I don't know why it has taken me half of July to post this, but it has. Mostly, I reread for June and did the challenge for June via the monthly prompts I've been attempting to follow. I reread all of Harry Potter starting in May and finishing in early July. They were excellent, better even. I last read them seven years ago. I think I will go seven years without watching the films and read them again when I'm 37. I can't believe it's been 7 years since Deathly Hallows came out. That makes me feel very, very old. Two days after I finished, J.K. Rowling posted a "new" story on Pottermore, Rita Skeeter reporting live from the Quiddich World Cup, writing a gossip column about Harry & other members of the D.A. It felt fate-like.
Anyway, the prompt was to read "that classic you never read"-- I always try to read a long summer classic, and there isn't one in particular I avoid, so it was a great month to do just that, read my 2014 summer classic. Even though there's only a couple books on this list, since I don't write up rereads, I did plenty of reading in June...
Books read in 2014 thus far (via GoodReads count): 23/52
Books read this month:
Anna Karenina by Leo Tolstoy
This was the classic I intended to read this summer, and read it I did. I thought it was excellent, though I would have had some editorial tips for Tolstoy about the last "part" of the book, had I been his editor. The intentions of the last part are clear enough, but they could have been better done. The book leads to a certain point, and once it gets there, the wrap-up that is the last part could have been kinder or more bridge-like rather than seeming to jump so out of the story. I understand why it's essential-- how the book then shows two different descents into madness, how two different people wound up in two different futures despite both suffering. But because of the book's title, once Anna is killed, a whole other part that was at times, frankly, boring and meandering and introducing new characters and information that didn't matter too much to the whole book just to the end, seemed unkind to do to a reader who just had their heart broken for 800 pages. It was kind of him to give the readers a happy ending, but almost tactless to ignore the fact of Anna's suicide for so much of the last part. It illustrates, yes, how people do not speak of those who die by their own hand in the same way that other deaths are spoken of, how grieving is different, but it too specifically avoids mention of her fate after so well allowing us in her head during her long downward spiral. Suddenly she is snuffed out and we are thrust into someone else's world who we care about, but not as much as we cared for Anna. I gave the book 5 stars on Goodreads, don't get me wrong. I just think it was a funny way to end an otherwise pretty much flawless book. One final note: On telling a friend I read this book, he asked, "does she still jump?"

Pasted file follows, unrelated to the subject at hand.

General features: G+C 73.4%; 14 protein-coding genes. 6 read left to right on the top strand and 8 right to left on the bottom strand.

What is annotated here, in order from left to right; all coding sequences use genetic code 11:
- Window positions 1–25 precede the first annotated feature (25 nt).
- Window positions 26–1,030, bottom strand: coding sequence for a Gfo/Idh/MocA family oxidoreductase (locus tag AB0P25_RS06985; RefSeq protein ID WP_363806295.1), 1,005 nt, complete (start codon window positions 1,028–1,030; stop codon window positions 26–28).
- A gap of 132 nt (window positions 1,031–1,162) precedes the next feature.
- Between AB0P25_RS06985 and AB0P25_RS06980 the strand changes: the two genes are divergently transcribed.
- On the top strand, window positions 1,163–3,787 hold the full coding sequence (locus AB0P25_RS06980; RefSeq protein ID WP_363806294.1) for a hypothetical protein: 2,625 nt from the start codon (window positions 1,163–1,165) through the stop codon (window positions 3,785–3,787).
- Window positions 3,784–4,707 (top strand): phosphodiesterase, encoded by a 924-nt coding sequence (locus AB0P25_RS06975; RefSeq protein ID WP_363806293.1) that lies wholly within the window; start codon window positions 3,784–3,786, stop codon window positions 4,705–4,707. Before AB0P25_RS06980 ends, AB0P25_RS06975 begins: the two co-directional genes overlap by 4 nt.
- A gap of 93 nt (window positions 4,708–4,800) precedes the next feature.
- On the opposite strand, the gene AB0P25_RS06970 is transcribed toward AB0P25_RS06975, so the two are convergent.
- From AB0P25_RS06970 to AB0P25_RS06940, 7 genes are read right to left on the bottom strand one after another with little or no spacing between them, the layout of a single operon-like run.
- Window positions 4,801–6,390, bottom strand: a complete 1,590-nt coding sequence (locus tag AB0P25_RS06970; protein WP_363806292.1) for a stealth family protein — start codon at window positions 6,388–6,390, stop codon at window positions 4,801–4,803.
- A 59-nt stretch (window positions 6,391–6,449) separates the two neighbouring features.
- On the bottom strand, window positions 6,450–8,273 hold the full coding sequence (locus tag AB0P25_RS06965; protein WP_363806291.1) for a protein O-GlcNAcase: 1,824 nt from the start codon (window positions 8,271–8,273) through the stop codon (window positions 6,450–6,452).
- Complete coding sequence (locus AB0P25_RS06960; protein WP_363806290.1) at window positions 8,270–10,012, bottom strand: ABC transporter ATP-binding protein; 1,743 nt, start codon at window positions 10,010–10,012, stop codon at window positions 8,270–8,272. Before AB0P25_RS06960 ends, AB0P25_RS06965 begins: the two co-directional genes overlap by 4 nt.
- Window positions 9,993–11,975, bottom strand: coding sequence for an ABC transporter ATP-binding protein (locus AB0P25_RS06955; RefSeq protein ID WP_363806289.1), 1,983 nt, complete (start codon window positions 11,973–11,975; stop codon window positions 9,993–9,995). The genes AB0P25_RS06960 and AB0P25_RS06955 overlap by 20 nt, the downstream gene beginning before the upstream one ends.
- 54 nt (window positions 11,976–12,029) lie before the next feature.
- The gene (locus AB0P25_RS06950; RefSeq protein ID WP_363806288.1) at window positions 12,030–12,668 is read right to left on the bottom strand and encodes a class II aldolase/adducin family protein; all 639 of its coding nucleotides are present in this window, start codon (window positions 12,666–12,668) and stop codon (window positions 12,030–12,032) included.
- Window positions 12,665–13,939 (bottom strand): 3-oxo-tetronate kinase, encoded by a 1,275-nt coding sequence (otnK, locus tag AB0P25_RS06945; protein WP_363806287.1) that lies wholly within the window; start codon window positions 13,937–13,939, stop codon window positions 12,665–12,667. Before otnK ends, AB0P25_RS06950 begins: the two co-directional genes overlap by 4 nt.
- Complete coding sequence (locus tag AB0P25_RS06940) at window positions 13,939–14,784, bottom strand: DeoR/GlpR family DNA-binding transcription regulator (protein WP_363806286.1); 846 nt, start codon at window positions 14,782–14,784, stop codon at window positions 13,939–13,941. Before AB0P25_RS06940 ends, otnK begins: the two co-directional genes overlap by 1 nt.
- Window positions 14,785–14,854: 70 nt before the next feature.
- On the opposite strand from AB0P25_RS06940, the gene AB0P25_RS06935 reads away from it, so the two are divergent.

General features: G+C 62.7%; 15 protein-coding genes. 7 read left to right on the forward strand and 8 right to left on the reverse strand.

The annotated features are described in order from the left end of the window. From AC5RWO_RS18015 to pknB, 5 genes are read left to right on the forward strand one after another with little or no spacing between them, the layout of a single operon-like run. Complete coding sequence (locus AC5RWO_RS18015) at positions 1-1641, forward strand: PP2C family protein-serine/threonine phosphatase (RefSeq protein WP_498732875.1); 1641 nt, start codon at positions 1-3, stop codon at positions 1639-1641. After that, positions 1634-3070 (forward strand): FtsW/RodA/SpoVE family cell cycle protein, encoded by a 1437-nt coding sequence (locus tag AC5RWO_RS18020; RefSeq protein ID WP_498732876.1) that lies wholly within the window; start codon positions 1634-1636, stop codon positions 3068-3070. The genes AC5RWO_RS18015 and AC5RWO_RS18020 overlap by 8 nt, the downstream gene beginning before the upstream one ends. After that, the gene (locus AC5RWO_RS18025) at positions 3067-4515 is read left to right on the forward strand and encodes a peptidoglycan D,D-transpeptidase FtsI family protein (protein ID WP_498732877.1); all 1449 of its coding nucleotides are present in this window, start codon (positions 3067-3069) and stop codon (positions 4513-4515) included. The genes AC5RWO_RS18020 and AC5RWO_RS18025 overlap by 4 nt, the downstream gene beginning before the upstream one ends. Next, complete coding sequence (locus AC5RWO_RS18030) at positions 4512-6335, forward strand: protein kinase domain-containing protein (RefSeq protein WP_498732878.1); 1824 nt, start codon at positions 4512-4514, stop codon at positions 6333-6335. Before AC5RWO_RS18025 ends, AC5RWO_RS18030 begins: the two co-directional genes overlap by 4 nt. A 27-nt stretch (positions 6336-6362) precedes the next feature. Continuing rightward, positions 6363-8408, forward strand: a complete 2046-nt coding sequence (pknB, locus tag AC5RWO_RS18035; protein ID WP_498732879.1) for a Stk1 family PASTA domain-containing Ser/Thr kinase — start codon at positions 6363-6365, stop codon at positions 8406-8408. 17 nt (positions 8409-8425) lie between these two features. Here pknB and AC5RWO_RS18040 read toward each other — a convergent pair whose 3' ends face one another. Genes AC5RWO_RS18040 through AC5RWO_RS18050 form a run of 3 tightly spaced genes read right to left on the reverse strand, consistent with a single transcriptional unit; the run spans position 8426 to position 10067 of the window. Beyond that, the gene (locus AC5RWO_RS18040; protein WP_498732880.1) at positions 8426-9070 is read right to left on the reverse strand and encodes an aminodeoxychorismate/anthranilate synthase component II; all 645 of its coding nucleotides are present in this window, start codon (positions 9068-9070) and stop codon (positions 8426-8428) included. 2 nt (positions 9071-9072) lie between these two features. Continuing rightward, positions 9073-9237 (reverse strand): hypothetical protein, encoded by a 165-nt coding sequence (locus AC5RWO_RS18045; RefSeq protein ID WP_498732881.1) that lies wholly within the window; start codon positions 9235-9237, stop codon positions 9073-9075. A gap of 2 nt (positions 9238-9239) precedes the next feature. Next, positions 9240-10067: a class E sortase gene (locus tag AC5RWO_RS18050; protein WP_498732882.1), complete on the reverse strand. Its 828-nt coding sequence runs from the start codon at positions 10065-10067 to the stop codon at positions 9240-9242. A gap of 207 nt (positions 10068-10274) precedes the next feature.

Bluets by Maggie Nelson
This book is something specific and something special and something of which I have never read anything before like. It was about a color but it was about love but it was about grief. It made me want to reread it as soon as I was finished but at the same time not for a long time or even ever. It's like a really good sad song that reminds you too much of something lost or something you could lose and you like the song a lot, but you want to listen to something else first and then forget that you ever wanted to listen to such a sad song again for awhile-- until you do. I liked this book a lot, too. I also gave it 5 stars on Goodreads.